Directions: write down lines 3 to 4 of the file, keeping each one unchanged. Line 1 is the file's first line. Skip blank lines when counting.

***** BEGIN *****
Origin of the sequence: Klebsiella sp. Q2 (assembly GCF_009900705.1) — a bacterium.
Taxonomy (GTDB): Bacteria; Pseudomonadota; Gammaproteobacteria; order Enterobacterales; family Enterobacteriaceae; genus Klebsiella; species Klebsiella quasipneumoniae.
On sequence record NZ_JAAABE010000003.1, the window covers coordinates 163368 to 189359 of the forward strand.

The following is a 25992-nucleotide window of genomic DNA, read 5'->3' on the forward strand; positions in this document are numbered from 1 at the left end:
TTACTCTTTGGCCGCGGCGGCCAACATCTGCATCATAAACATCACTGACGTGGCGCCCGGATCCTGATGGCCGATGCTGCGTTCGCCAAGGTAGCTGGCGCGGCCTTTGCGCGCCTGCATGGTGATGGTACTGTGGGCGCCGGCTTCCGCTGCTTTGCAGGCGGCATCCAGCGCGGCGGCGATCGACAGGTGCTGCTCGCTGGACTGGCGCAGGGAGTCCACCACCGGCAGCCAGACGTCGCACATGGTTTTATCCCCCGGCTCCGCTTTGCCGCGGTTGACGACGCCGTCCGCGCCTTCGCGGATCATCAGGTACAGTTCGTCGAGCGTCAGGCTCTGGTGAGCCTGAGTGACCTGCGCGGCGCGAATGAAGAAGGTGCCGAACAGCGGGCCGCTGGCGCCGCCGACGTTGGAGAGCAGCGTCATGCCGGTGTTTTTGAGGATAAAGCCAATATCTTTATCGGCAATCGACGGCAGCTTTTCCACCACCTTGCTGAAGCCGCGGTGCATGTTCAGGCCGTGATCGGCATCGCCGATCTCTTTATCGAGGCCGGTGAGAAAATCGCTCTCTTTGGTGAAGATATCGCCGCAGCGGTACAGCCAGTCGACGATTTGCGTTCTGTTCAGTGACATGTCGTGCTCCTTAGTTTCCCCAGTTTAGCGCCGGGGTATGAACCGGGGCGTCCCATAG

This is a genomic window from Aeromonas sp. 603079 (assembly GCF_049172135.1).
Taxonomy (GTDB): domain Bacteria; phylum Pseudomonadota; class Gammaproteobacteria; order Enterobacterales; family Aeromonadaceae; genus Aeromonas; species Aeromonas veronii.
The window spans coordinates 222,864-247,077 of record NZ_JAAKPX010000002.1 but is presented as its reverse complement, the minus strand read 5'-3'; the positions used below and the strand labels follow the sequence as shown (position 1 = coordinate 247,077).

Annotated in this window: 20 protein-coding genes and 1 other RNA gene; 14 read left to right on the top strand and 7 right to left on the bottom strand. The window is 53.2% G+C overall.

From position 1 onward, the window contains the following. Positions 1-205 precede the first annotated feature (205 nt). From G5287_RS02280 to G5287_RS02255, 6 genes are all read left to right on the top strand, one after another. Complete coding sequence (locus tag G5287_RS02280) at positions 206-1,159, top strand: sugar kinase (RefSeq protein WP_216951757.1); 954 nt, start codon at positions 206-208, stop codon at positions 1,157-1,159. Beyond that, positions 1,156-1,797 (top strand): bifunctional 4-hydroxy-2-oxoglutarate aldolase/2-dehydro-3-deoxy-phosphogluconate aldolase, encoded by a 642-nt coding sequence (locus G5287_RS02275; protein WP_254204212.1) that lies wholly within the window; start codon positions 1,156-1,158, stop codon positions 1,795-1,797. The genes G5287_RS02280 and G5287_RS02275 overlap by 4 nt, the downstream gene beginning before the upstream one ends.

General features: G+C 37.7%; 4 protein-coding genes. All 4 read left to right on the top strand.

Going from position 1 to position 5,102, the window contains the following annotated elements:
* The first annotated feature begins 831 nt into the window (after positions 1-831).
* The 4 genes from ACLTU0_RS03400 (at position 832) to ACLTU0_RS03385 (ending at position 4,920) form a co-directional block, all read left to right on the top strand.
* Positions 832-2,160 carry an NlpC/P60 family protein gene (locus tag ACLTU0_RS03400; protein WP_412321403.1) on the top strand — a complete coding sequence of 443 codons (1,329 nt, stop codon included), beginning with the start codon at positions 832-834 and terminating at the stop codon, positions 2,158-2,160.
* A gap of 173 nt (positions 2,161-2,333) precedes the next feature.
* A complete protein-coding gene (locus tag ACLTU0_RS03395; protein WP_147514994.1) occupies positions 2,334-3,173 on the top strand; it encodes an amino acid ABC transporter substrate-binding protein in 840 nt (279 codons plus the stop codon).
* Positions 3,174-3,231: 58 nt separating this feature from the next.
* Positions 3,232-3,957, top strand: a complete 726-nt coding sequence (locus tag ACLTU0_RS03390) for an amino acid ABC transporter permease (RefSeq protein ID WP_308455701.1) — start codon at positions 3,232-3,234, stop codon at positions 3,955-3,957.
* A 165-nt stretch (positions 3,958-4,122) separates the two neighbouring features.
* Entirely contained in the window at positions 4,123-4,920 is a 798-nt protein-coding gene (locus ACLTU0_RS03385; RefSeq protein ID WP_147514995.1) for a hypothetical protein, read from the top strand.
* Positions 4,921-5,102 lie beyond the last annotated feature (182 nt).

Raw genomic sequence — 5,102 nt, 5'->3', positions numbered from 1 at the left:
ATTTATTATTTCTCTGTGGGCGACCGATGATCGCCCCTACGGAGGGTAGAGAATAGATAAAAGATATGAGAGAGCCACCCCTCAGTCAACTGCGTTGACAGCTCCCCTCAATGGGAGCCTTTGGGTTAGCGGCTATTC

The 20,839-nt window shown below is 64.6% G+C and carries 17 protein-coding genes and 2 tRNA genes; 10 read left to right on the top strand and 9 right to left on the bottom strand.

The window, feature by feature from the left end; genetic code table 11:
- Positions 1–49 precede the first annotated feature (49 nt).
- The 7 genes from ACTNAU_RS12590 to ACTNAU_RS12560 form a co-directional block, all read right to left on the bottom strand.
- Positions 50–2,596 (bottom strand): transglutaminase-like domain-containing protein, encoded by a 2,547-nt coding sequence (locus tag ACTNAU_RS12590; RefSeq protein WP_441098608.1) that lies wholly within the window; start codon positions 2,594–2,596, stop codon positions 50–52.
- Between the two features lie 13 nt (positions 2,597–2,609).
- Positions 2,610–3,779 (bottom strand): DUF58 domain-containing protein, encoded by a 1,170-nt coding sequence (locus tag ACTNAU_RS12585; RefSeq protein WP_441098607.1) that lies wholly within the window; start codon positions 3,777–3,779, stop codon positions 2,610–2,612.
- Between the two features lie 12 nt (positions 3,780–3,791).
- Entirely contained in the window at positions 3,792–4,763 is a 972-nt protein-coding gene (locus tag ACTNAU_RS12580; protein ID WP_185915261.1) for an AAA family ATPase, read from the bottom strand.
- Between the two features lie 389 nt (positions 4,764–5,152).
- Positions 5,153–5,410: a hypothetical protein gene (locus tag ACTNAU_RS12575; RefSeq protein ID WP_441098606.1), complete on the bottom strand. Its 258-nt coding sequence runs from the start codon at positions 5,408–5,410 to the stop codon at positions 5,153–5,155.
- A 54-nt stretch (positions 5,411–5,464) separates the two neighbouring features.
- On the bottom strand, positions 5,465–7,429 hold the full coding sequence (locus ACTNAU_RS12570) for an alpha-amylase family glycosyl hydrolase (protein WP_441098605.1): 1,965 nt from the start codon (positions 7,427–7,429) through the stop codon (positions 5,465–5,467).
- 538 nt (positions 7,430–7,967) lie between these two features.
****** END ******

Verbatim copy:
On sequence record NZ_JAAABE010000003.1, the window covers coordinates 163368 to 189359 of the forward strand.

The following is a 25992-nucleotide window of genomic DNA, read 5'->3' on the forward strand; positions in this document are numbered from 1 at the left end: